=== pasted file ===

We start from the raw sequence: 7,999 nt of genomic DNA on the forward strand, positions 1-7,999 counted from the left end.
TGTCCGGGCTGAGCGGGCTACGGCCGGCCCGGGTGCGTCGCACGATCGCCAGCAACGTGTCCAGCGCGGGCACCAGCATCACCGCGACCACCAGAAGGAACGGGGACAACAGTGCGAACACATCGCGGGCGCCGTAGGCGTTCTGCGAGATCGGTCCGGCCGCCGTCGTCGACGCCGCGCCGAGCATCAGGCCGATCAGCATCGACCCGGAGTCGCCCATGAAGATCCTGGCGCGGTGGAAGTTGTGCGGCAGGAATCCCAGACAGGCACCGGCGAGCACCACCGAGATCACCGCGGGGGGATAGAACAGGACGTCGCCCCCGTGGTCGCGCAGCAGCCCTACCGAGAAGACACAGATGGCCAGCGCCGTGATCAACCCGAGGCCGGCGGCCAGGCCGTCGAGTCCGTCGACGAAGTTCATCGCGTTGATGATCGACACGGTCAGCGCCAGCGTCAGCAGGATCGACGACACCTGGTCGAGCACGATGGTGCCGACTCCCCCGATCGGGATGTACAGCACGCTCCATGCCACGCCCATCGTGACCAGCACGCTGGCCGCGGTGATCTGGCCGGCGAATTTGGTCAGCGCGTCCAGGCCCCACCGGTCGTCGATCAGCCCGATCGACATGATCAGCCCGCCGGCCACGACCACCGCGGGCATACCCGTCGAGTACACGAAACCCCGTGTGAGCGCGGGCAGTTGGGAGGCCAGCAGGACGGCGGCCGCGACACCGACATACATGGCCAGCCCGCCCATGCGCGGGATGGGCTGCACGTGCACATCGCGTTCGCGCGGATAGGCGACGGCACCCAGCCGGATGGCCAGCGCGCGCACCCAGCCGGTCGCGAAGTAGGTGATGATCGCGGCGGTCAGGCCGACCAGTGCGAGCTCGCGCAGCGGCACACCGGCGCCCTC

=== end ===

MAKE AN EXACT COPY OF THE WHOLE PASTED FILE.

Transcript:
We start from the raw sequence: 7,999 nt of genomic DNA on the forward strand, positions 1-7,999 counted from the left end.
TGTCCGGGCTGAGCGGGCTACGGCCGGCCCGGGTGCGTCGCACGATCGCCAGCAACGTGTCCAGCGCGGGCACCAGCATCACCGCGACCACCAGAAGGAACGGGGACAACAGTGCGAACACATCGCGGGCGCCGTAGGCGTTCTGCGAGATCGGTCCGGCCGCCGTCGTCGACGCCGCGCCGAGCATCAGGCCGATCAGCATCGACCCGGAGTCGCCCATGAAGATCCTGGCGCGGTGGAAGTTGTGCGGCAGGAATCCCAGACAGGCACCGGCGAGCACCACCGAGATCACCGCGGGGGGATAGAACAGGACGTCGCCCCCGTGGTCGCGCAGCAGCCCTACCGAGAAGACACAGATGGCCAGCGCCGTGATCAACCCGAGGCCGGCGGCCAGGCCGTCGAGTCCGTCGACGAAGTTCATCGCGTTGATGATCGACACGGTCAGCGCCAGCGTCAGCAGGATCGACGACACCTGGTCGAGCACGATGGTGCCGACTCCCCCGATCGGGATGTACAGCACGCTCCATGCCACGCCCATCGTGACCAGCACGCTGGCCGCGGTGATCTGGCCGGCGAATTTGGTCAGCGCGTCCAGGCCCCACCGGTCGTCGATCAGCCCGATCGACATGATCAGCCCGCCGGCCACGACCACCGCGGGCATACCCGTCGAGTACACGAAACCCCGTGTGAGCGCGGGCAGTTGGGAGGCCAGCAGGACGGCGGCCGCGACACCGACATACATGGCCAGCCCGCCCATGCGCGGGATGGGCTGCACGTGCACATCGCGTTCGCGCGGATAGGCGACGGCACCCAGCCGGATGGCCAGCGCGCGCACCCAGCCGGTCGCGAAGTAGGTGATGATCGCGGCGGTCAGGCCGACCAGTGCGAGCTCGCGCAGCGGCACACCGGCGCCCTC